The presentation drew on the experience of researchers at the Centre for Sustainable Development, Cambridge. A number of key points were raised and a final take-home message presented. One of the key points mentioned was the need to be wary of relying on simplifications of complex data, as well as toolkits and decision support systems. A second key point was that experience suggests that the provision of raw infrastructure by itself will not lead to development and that there is a big disconnect between the top and bottom. For example, the values of a community, in relation to infrastructure, may differ significantly from donor or academic assumptions.  A third point was that it may be beneficial to design and deploy solutions that are adequate rather than comprehensive and allow for technology to be resilient. The take-home message was that achieving universal access to energy can only be achieved through holistic, integrated and interdisciplinary thinking.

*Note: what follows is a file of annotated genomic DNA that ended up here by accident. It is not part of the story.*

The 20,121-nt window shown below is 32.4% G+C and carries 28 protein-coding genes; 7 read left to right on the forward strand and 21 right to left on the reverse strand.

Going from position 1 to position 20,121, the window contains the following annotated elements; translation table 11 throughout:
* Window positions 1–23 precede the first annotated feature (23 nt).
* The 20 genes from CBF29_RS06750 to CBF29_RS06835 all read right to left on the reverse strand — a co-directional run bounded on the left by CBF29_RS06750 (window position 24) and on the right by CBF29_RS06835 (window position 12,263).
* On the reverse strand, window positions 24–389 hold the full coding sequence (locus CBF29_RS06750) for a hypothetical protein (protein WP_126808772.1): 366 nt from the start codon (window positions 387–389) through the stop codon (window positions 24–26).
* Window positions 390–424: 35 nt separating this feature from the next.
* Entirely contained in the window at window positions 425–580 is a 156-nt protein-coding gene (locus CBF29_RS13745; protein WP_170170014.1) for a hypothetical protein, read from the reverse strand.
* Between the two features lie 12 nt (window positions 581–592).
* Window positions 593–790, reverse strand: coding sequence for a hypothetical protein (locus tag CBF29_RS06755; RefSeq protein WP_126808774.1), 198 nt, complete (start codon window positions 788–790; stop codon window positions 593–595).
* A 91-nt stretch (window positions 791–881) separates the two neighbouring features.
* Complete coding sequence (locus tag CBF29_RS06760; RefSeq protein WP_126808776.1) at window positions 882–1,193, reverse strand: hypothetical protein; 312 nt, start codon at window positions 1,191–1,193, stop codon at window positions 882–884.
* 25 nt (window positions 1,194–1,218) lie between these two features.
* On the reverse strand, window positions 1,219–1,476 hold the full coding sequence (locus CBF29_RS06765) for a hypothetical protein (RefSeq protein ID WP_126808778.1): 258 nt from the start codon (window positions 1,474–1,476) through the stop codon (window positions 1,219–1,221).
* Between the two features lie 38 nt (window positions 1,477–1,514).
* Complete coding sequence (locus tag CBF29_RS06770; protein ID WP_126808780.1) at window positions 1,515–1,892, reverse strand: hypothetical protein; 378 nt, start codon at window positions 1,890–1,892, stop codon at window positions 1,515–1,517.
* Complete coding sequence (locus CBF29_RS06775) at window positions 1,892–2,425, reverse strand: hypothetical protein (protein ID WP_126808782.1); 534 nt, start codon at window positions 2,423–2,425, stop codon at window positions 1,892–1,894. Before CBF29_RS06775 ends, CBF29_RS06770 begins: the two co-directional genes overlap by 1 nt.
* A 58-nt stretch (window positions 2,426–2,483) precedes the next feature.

Final discussion and overview: where we are and where we could be by 2030

Three streams of research or areas of research were identified from the workshop. The first stream focused on the transitional problem: how can we ensure that using today’s technology does not inhibit the use of future technology? The second stream of research focused on social acceptability and the third stream of research on the business model. It was recognized that social acceptability and the business model are interlinked and that it is only through developing a socially acceptable business model that sustainability can be achieved.

Permanent link to this article: https://e4sv.org/cambridge-workshop-report-new-technologies-for-off-grid-villages-a-look-ahead/

“To give people electricity, to me, is like giving them medicine”

The Africa-EU Energy Partnership recently held its Second High Level Meeting and, according to SciDev.net (“Africa awaits an energy revolution”), the discussions in the corridors are focusing on off-grid energy, a welcome development.

Coordination and partnerships were chief concerns among industry leaders and policymakers alike.  Bringing energy to rural areas of developing can have positive impacts on health, education and other crucial areas.